Start with a smaller amount of olive oil, and add more as things are blending if you find that the food processor is having trouble integrating it all into a paste.  I find that the amount of oil used can vary quite a bit, depending on factors like the moisture content of the basil and the humidity of the air.  The final result should be about 1 to 1-1/4 cups of fragrant, delicious pistou, ready to be used as-is (it’s delicious spread on fresh bread), or combined into other things.  Store your pistou in an airtight container, and it should keep in the fridge for a month, or freeze it in an ice-cube tray and then keep frozen (in a ziplock bag, to prevent freezer burn) for up to three months.

Ideas for using your pistou include:

  • Add a tablespoon of pistou and some grated cheese to warm pasta for a delicious, quick lunch or dinner.
  • Alternatively, make a pasta salad by adding pistou and fresh lemon juice to cold cooked noodles.
  • Add a tablespoon or two worth of pistou to cream or cheese sauces for extra zing
  • Put a teaspoon of pistou inside a stuffed chicken breast with bacon, asparagus and asiago cheese for something fancy and delicious — this is a meal I use when I really want to impress somebody, as most people get really excited about food-stuffed-inside-other-food.
  • Add a bit of pistou to a creamy risotto dish for extra flavour.
  • A scoop of pistou in a vegetable or chicken soup adds a nice hit of flavour and some pretty green flecks (this is a very traditional way of using pistou in Provence; pistou soup is usually prepared with summer vegetables and spaghetti noodles)
  • A tablespoon of pistou, a tablespoon of whole-grain mustard, a splash of lemon juice, and a cup of olive oil (well-shaken) makes an easy and delicious salad dressing.
  • Add a generous amount of pistou to some sour cream, cream cheese, or greek yogurt  to make a yummy dip.
  • Add pistou to a hummus spread for a non-traditional flavour.
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4 Responses to “Pesto; Pistou; Pasta”

  1. I like this idea! And I completely understand your pain of cooking for yourself. I love cooking, and it just seems hopeless when it is only for myself. That’s why I like to post blogs, especially on the days that it is just me, to show off what I ate. 🙂 Haha.

    And just a tip about the chicken breast: I buy frozen chicken tenderloins. Just defrost two when I want to cook for myself, and wa-lah, chicken!

    • Oh no, I’m caught! Haha — blogging about food is totally just an excuse to show off my cooking. Good to know I’m not the only one!

      My solution to the “why are small pieces of things so expensive?” conundrum is to shop for sales and buy in bulk. I’ll wait for chicken breasts or chicken thighs to go on sale, then buy a big family pack of them. When I get home, I’ll divide them into individual servings, put into ziplock freezer bags, and freeze so that I can thaw them out one at a time. Same goes for pork (tenderloins and ribs go on sale pretty often at my grocery store), or beef (family packs of ground beef get divided into 4 parts before freezing, or roasts get cut into steaks and stewing beef). This solution means that I’ve always got plenty of options for what to make — at the moment I’ve got two steaks, two boneless pork chops, an entire pork tenderloin, a bone-in chicken breast, and some frozen tilapia in my freezer, and I can thaw out any of the above for making dinner tonight.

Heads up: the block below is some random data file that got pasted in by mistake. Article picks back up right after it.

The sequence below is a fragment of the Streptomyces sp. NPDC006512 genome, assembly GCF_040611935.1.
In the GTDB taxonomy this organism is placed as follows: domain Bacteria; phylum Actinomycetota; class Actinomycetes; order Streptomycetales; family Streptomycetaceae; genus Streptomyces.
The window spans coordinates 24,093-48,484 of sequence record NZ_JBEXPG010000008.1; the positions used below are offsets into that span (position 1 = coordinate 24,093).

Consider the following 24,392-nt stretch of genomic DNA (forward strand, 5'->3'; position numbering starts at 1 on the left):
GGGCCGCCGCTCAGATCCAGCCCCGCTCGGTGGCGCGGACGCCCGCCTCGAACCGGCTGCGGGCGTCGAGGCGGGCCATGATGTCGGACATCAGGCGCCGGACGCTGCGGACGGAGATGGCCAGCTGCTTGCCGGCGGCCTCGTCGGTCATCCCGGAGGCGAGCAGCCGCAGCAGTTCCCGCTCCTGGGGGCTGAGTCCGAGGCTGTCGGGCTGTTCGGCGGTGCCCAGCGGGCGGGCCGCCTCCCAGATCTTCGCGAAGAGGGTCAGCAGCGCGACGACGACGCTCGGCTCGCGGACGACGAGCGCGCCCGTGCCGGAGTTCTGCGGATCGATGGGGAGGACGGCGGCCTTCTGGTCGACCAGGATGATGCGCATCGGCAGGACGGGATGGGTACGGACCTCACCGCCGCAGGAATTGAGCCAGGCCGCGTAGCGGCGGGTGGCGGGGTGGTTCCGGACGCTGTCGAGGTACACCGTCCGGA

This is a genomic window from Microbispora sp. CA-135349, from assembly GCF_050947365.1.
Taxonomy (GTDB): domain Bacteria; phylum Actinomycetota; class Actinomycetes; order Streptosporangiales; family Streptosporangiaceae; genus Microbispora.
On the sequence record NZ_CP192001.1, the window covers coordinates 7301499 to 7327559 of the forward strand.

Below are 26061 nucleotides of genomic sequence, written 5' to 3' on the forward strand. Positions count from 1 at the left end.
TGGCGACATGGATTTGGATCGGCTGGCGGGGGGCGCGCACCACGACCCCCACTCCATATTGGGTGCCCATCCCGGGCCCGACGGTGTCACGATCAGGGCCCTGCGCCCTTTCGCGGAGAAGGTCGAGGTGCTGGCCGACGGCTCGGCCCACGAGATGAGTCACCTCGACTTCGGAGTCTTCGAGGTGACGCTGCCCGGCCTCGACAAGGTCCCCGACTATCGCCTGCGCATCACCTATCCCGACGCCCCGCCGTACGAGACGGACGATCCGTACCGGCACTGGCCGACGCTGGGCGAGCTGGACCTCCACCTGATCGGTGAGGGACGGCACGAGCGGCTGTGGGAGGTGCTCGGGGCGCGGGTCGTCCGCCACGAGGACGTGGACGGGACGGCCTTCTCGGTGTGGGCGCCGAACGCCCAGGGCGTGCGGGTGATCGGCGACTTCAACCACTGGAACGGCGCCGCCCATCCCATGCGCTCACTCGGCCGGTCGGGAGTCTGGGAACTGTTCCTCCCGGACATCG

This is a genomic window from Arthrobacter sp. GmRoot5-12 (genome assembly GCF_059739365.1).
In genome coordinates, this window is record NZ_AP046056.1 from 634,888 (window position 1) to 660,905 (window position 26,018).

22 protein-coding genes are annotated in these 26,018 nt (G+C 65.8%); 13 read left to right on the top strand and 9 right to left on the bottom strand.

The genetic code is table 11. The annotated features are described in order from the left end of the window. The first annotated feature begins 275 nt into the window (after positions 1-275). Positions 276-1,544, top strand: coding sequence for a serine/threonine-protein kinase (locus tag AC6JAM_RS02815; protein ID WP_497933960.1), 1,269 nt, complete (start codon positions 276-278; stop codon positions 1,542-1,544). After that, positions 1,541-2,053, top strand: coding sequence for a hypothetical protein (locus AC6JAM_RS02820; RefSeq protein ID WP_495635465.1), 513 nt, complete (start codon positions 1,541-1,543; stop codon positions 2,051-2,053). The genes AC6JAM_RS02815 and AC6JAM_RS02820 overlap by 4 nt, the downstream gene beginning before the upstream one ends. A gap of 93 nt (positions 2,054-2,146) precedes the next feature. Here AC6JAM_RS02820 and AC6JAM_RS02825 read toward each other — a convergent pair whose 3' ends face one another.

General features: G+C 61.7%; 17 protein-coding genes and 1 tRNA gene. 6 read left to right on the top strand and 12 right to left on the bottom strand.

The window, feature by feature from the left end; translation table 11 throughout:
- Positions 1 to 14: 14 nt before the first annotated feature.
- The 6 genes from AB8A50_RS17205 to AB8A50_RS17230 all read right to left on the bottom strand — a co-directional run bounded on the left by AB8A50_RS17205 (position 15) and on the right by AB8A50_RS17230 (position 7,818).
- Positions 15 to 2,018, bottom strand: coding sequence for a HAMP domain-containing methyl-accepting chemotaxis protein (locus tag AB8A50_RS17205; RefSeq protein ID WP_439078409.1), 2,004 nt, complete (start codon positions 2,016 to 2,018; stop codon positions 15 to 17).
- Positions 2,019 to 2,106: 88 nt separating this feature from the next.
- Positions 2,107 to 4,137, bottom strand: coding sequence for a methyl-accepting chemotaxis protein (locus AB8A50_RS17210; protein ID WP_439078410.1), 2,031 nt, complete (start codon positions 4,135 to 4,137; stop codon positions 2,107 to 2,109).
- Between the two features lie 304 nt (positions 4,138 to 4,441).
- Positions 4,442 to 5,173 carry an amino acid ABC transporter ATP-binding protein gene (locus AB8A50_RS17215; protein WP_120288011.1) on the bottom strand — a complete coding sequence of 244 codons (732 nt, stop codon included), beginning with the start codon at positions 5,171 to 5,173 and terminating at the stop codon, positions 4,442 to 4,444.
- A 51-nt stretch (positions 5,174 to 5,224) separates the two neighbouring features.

• Haha! I’m so glad that I’m not alone as well! It is so rewarding to hear that someone is interested in what you are cooking, and even better when someone actually writes you back and tells you that they actually cooked what you cooked!

        That’s a really great idea. I did that once during my first semseter of college, but they all ended up getting severe freezer burn. I think I need to find a better way at making sure that doesn’t happen! Maybe it is time to invest into one of those weird machines that tightly zips your bag for you.

        • It’s important to make sure you’re actually getting freezer bags, not just ziplock sandwich bags. The freezer bags are thicker and have a double zipper, to make sure they’re really airtight. Keeping your freezer clean also helps — it doesn’t function as efficiently if you get a build-up of frost happening, so emptying and defrosting your freezer a few times a year is important.

          I try not to keep things frozen for more than a month, if I can help it, just because the freezer does cause some flavour loss.